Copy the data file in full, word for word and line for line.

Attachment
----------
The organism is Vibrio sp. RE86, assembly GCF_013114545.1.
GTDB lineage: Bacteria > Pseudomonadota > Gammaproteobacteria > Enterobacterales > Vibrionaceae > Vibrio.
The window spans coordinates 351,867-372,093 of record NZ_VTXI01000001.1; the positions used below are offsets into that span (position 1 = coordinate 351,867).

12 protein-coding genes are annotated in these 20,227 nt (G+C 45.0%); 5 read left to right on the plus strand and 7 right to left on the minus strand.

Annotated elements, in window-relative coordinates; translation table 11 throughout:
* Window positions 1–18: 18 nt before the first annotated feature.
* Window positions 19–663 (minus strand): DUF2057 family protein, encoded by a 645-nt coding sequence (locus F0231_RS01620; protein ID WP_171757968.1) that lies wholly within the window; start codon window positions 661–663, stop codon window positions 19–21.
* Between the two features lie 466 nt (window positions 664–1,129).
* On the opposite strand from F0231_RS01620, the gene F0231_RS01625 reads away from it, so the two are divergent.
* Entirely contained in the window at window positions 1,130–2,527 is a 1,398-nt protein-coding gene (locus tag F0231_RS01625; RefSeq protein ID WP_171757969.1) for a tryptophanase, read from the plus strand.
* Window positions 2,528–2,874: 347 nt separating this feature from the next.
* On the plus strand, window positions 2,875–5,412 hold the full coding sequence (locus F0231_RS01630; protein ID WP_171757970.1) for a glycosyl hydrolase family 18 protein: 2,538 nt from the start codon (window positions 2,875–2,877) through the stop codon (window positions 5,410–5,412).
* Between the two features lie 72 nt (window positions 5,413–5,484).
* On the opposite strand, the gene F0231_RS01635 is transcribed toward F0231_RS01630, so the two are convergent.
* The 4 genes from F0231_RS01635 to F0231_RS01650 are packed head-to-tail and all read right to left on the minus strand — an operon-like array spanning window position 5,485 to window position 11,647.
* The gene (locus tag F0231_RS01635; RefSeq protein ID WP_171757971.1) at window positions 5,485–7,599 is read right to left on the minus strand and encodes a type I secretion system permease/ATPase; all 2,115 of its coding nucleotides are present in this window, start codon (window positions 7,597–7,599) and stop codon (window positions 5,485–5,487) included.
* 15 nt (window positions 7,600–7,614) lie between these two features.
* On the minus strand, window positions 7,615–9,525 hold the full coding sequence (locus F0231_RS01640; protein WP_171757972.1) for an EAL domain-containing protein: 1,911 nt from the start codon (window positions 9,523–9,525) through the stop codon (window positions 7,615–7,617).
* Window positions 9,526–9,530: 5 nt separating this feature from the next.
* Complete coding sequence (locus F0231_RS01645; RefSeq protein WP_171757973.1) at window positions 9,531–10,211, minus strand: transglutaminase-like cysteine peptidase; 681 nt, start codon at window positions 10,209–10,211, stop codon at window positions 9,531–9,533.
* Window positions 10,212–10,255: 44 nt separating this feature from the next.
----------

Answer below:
The organism is Vibrio sp. RE86, assembly GCF_013114545.1.
GTDB lineage: Bacteria > Pseudomonadota > Gammaproteobacteria > Enterobacterales > Vibrionaceae > Vibrio.
The window spans coordinates 351,867-372,093 of record NZ_VTXI01000001.1; the positions used below are offsets into that span (position 1 = coordinate 351,867).

12 protein-coding genes are annotated in these 20,227 nt (G+C 45.0%); 5 read left to right on the plus strand and 7 right to left on the minus strand.

Annotated elements, in window-relative coordinates; translation table 11 throughout:
* Window positions 1–18: 18 nt before the first annotated feature.
* Window positions 19–663 (minus strand): DUF2057 family protein, encoded by a 645-nt coding sequence (locus F0231_RS01620; protein ID WP_171757968.1) that lies wholly within the window; start codon window positions 661–663, stop codon window positions 19–21.
* Between the two features lie 466 nt (window positions 664–1,129).
* On the opposite strand from F0231_RS01620, the gene F0231_RS01625 reads away from it, so the two are divergent.
* Entirely contained in the window at window positions 1,130–2,527 is a 1,398-nt protein-coding gene (locus tag F0231_RS01625; RefSeq protein ID WP_171757969.1) for a tryptophanase, read from the plus strand.
* Window positions 2,528–2,874: 347 nt separating this feature from the next.
* On the plus strand, window positions 2,875–5,412 hold the full coding sequence (locus F0231_RS01630; protein ID WP_171757970.1) for a glycosyl hydrolase family 18 protein: 2,538 nt from the start codon (window positions 2,875–2,877) through the stop codon (window positions 5,410–5,412).
* Between the two features lie 72 nt (window positions 5,413–5,484).
* On the opposite strand, the gene F0231_RS01635 is transcribed toward F0231_RS01630, so the two are convergent.
* The 4 genes from F0231_RS01635 to F0231_RS01650 are packed head-to-tail and all read right to left on the minus strand — an operon-like array spanning window position 5,485 to window position 11,647.
* The gene (locus tag F0231_RS01635; RefSeq protein ID WP_171757971.1) at window positions 5,485–7,599 is read right to left on the minus strand and encodes a type I secretion system permease/ATPase; all 2,115 of its coding nucleotides are present in this window, start codon (window positions 7,597–7,599) and stop codon (window positions 5,485–5,487) included.
* 15 nt (window positions 7,600–7,614) lie between these two features.
* On the minus strand, window positions 7,615–9,525 hold the full coding sequence (locus F0231_RS01640; protein WP_171757972.1) for an EAL domain-containing protein: 1,911 nt from the start codon (window positions 9,523–9,525) through the stop codon (window positions 7,615–7,617).
* Window positions 9,526–9,530: 5 nt separating this feature from the next.
* Complete coding sequence (locus F0231_RS01645; RefSeq protein WP_171757973.1) at window positions 9,531–10,211, minus strand: transglutaminase-like cysteine peptidase; 681 nt, start codon at window positions 10,209–10,211, stop codon at window positions 9,531–9,533.
* Window positions 10,212–10,255: 44 nt separating this feature from the next.